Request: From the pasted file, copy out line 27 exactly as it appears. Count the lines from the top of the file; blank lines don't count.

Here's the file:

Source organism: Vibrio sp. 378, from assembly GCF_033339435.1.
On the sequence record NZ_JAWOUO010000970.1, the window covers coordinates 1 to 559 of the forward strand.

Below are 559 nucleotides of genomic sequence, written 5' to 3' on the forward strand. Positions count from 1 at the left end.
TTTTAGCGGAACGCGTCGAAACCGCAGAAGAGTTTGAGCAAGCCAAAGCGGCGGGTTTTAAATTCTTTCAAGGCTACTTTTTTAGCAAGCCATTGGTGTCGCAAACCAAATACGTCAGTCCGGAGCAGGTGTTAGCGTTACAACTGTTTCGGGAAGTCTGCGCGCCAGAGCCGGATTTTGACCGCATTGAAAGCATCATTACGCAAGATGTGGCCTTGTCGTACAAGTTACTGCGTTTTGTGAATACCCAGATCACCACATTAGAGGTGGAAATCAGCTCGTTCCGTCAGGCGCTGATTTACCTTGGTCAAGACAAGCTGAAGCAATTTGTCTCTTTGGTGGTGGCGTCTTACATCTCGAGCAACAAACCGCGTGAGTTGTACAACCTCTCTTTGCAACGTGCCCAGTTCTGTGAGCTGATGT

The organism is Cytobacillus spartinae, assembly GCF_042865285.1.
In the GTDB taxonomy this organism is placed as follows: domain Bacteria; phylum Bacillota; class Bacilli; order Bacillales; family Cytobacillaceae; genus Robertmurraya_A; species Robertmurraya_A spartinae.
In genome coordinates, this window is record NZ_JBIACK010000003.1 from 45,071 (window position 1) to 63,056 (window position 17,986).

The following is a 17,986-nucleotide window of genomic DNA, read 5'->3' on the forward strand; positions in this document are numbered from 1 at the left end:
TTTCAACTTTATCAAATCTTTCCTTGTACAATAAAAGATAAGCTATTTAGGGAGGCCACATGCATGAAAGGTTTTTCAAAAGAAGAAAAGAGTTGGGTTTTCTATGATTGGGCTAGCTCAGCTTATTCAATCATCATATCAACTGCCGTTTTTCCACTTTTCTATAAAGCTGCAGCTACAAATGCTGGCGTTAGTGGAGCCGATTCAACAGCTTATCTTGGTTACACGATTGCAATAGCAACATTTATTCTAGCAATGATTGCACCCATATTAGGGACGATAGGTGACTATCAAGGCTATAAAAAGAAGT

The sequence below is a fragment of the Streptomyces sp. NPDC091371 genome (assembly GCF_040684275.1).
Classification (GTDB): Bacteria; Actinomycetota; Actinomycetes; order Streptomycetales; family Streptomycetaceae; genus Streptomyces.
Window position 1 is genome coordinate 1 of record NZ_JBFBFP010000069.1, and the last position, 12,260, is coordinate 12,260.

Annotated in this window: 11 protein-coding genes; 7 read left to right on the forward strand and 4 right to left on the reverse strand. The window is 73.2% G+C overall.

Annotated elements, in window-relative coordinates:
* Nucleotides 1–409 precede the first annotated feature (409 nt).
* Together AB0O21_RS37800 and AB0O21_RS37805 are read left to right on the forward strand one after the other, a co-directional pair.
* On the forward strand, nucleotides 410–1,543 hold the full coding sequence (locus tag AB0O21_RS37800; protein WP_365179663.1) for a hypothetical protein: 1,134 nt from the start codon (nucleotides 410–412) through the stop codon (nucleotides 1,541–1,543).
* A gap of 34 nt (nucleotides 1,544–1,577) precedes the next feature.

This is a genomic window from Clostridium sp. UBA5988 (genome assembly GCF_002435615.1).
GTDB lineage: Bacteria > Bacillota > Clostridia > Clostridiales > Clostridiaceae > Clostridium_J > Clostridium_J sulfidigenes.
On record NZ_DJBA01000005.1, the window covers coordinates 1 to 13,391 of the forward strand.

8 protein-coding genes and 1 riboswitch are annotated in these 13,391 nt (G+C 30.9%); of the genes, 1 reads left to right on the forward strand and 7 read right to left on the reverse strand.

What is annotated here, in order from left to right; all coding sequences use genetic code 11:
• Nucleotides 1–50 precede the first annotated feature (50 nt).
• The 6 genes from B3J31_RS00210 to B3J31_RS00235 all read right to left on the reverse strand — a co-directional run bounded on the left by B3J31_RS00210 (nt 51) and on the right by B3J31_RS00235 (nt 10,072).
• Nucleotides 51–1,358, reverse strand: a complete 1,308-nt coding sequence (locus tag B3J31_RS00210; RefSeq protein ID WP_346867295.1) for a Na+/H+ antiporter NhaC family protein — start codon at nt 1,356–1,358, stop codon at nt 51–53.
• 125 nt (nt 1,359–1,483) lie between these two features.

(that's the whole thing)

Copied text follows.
• 125 nt (nt 1,359–1,483) lie between these two features.